One in ten Americans gets heartburn every day, and 44% have symptoms at least once a month. But even sufferers can be totally confused about what causes these symptoms and the best ways to manage them. Let’s get to the heart of the problem.
What Is Acid Reflux/GERD?
A lot of people think these terms are interchangeable, but acid reflux and gastroesophageal reflux disease (GERD), while closely related, are not the same.
Acid reflux, or gastroesophageal reflux, occurs when stomach acid flows backward into the esophagus. When it happens, you might taste regurgitated food or a sour liquid in the back of your throat, or experience heartburn (burning feeling in the chest).
GERD, on the other hand, is a more severe form of chronic reflux that can develop from acid reflux. It can occur multiple times per week and cause visible damage to your esophagus – much worse than what occasional acid reflux might cause. Symptoms can be similar but also may include nausea, coughing, sore throat, chest pain, difficulty swallowing, and even vomiting.
Causes of GERD
When the lower esophageal sphincter, the ring-like muscle around the bottom of your esophagus weakens or relaxes irregularly, stomach acid can backflow into the esophagus and cause GERD.
The acid can irritate and inflame the lining of the esophagus, and eventually, wear it away, leading to problems like bleeding, esophageal narrowing, or a precancerous condition known as Barrett’s esophagus.
Certain conditions can also increase your likelihood of developing GERD. They include:
- Being overweight
- Hiatal hernia
- Dry mouth
- Delayed stomach emptying
- Connective tissue disorders, such as scleroderma
Medications to Treat GERD
There is a wide range of medications commonly used to treat acid reflux and GERD, but most fall into these three categories:
Antacids that neutralize stomach acid. Many of these are over-the-counter products, including Mylanta, Rolaids, and Tums. These antacids can abate symptoms quickly but do not treat esophageal inflammation or damage. And using them too frequently can result in unpleasant side effects like loose stools or constipation.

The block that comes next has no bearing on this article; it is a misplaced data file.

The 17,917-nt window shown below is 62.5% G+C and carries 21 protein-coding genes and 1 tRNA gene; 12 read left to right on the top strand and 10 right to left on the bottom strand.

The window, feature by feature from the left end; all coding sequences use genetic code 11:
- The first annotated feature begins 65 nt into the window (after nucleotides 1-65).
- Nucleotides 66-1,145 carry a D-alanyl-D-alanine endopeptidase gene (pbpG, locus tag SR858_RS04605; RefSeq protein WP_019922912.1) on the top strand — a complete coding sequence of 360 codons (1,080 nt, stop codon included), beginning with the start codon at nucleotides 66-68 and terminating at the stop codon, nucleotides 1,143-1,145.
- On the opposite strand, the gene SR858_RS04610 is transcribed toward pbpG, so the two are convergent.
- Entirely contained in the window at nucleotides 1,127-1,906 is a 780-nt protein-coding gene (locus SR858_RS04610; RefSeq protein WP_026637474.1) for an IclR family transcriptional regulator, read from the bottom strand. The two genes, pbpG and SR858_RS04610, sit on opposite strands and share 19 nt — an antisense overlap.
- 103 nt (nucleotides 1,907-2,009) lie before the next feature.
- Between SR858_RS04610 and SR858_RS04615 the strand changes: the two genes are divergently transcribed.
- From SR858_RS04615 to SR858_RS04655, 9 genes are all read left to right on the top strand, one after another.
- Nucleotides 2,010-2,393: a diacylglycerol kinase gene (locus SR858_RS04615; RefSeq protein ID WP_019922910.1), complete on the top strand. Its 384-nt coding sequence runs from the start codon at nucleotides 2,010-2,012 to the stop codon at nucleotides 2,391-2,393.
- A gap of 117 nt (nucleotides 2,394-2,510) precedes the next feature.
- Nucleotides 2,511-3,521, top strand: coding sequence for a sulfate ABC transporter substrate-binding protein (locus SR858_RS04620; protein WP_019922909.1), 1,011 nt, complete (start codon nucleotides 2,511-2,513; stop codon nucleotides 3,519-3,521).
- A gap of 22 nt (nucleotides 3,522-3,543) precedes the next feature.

Acid-reducing medications. Also known as H-2-receptor blockers, these drugs block the release of stomach acid. They include cimetidine (Tagamet HB), famotidine (Pepcid AC), nizatidine (Axid AR), or ranitidine (Zantac). These medications take longer to work than antacids, but they relieve symptoms longer and may decrease stomach acid production for up to 12 hours. Stronger prescription-only versions are also available.
Acid-blocking medications. These drugs, known as proton pump inhibitors (PPIs), block acid production better than H-2-receptor blockers and allow time for esophageal damage to heal. Over-the-counter medications include lansoprazole (Prevacid 24 HR) and omeprazole (Prilosec OTC), and prescription-strength formulas include stronger versions of the former plus esomeprazole (Nexium), pantoprazole (Protonix), rabeprazole (Aciphex), and dexlansoprazole (Dexilant).
Problems With GERD Medications
While GERD medications can help reduce symptoms for many, new research finds that they may have unwanted and sometimes unsafe side effects.
Stomach acid does contribute to painful symptoms, but we need it to stay healthy. Stomach acid helps us properly digest food, activates digestive enzymes in the small intestine and keeps bacterial overgrowth in check, and helps with absorption of nutrients like calcium, magnesium, and B12.
Other research speculates that GERD medications can contribute to changes in the gastrointestinal tract’s microbiome, leading to dangerous overgrowth of bacteria such as C. difficile, campylobacter, salmonella, shigella, or E. coli, which can turn into serious infections.
Long-term treatment of acid reflux and GERD means more than just popping a pill to stop the symptoms. Speak with your doctor about what else you can do for relief, because there are more controllable factors than you might think. Once you take control, you can take heart that heartburn doesn’t have to rule your life!